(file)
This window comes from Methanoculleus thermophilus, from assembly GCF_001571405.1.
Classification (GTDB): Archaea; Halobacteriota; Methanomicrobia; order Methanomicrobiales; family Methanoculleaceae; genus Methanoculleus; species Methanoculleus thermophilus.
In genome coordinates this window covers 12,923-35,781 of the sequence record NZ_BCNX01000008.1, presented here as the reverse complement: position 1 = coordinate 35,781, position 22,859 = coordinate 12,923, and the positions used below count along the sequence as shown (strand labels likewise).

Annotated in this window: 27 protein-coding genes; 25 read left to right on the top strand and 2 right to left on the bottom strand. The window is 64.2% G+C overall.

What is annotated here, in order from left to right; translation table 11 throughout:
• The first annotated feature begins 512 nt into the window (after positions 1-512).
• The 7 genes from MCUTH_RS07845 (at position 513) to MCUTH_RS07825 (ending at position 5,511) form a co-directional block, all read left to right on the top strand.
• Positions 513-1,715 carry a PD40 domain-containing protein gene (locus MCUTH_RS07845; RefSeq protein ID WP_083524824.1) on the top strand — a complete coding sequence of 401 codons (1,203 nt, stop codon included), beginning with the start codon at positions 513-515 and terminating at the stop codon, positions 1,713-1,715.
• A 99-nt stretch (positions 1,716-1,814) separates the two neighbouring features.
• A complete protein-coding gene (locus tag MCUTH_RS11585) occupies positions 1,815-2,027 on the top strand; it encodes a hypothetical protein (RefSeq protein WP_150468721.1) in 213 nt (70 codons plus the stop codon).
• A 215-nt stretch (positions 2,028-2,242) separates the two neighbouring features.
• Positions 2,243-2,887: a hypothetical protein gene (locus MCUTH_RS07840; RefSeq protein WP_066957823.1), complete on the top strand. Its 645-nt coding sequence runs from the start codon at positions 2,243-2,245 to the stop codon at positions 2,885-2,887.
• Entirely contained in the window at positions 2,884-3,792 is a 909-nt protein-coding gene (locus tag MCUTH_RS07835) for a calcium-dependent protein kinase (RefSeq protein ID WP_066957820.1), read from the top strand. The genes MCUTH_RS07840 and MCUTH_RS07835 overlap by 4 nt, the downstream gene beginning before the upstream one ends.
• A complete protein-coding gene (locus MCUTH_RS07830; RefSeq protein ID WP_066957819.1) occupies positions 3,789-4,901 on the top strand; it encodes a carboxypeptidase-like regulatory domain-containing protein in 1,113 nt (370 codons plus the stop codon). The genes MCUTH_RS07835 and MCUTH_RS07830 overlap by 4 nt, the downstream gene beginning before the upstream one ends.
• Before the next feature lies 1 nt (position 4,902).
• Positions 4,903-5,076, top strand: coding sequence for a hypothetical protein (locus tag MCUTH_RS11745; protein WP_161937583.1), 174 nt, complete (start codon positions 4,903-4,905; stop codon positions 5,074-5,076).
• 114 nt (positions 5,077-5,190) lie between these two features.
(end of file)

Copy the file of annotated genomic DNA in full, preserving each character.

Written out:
This window comes from Methanoculleus thermophilus, from assembly GCF_001571405.1.
Classification (GTDB): Archaea; Halobacteriota; Methanomicrobia; order Methanomicrobiales; family Methanoculleaceae; genus Methanoculleus; species Methanoculleus thermophilus.
In genome coordinates this window covers 12,923-35,781 of the sequence record NZ_BCNX01000008.1, presented here as the reverse complement: position 1 = coordinate 35,781, position 22,859 = coordinate 12,923, and the positions used below count along the sequence as shown (strand labels likewise).

Annotated in this window: 27 protein-coding genes; 25 read left to right on the top strand and 2 right to left on the bottom strand. The window is 64.2% G+C overall.

What is annotated here, in order from left to right; translation table 11 throughout:
• The first annotated feature begins 512 nt into the window (after positions 1-512).
• The 7 genes from MCUTH_RS07845 (at position 513) to MCUTH_RS07825 (ending at position 5,511) form a co-directional block, all read left to right on the top strand.
• Positions 513-1,715 carry a PD40 domain-containing protein gene (locus MCUTH_RS07845; RefSeq protein ID WP_083524824.1) on the top strand — a complete coding sequence of 401 codons (1,203 nt, stop codon included), beginning with the start codon at positions 513-515 and terminating at the stop codon, positions 1,713-1,715.
• A 99-nt stretch (positions 1,716-1,814) separates the two neighbouring features.
• A complete protein-coding gene (locus tag MCUTH_RS11585) occupies positions 1,815-2,027 on the top strand; it encodes a hypothetical protein (RefSeq protein WP_150468721.1) in 213 nt (70 codons plus the stop codon).
• A 215-nt stretch (positions 2,028-2,242) separates the two neighbouring features.
• Positions 2,243-2,887: a hypothetical protein gene (locus MCUTH_RS07840; RefSeq protein WP_066957823.1), complete on the top strand. Its 645-nt coding sequence runs from the start codon at positions 2,243-2,245 to the stop codon at positions 2,885-2,887.
• Entirely contained in the window at positions 2,884-3,792 is a 909-nt protein-coding gene (locus tag MCUTH_RS07835) for a calcium-dependent protein kinase (RefSeq protein ID WP_066957820.1), read from the top strand. The genes MCUTH_RS07840 and MCUTH_RS07835 overlap by 4 nt, the downstream gene beginning before the upstream one ends.
• A complete protein-coding gene (locus MCUTH_RS07830; RefSeq protein ID WP_066957819.1) occupies positions 3,789-4,901 on the top strand; it encodes a carboxypeptidase-like regulatory domain-containing protein in 1,113 nt (370 codons plus the stop codon). The genes MCUTH_RS07835 and MCUTH_RS07830 overlap by 4 nt, the downstream gene beginning before the upstream one ends.
• Before the next feature lies 1 nt (position 4,902).
• Positions 4,903-5,076, top strand: coding sequence for a hypothetical protein (locus tag MCUTH_RS11745; protein WP_161937583.1), 174 nt, complete (start codon positions 4,903-4,905; stop codon positions 5,074-5,076).
• 114 nt (positions 5,077-5,190) lie between these two features.